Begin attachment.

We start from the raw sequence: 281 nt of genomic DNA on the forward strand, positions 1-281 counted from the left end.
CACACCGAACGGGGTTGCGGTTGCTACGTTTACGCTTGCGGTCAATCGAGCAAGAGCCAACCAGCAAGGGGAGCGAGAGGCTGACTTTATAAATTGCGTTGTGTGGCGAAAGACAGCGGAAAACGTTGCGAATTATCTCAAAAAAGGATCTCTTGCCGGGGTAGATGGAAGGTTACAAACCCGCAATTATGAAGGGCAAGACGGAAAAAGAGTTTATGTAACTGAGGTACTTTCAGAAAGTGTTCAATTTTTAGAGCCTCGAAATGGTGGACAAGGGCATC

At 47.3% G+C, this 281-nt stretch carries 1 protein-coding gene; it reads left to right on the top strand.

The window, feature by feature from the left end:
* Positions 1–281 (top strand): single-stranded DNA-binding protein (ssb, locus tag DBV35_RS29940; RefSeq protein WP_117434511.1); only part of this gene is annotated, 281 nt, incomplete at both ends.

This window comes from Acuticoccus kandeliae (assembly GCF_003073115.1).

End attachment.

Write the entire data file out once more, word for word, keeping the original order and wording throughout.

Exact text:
We start from the raw sequence: 281 nt of genomic DNA on the forward strand, positions 1-281 counted from the left end.
CACACCGAACGGGGTTGCGGTTGCTACGTTTACGCTTGCGGTCAATCGAGCAAGAGCCAACCAGCAAGGGGAGCGAGAGGCTGACTTTATAAATTGCGTTGTGTGGCGAAAGACAGCGGAAAACGTTGCGAATTATCTCAAAAAAGGATCTCTTGCCGGGGTAGATGGAAGGTTACAAACCCGCAATTATGAAGGGCAAGACGGAAAAAGAGTTTATGTAACTGAGGTACTTTCAGAAAGTGTTCAATTTTTAGAGCCTCGAAATGGTGGACAAGGGCATC

At 47.3% G+C, this 281-nt stretch carries 1 protein-coding gene; it reads left to right on the top strand.

The window, feature by feature from the left end:
* Positions 1–281 (top strand): single-stranded DNA-binding protein (ssb, locus tag DBV35_RS29940; RefSeq protein WP_117434511.1); only part of this gene is annotated, 281 nt, incomplete at both ends.

This window comes from Acuticoccus kandeliae (assembly GCF_003073115.1).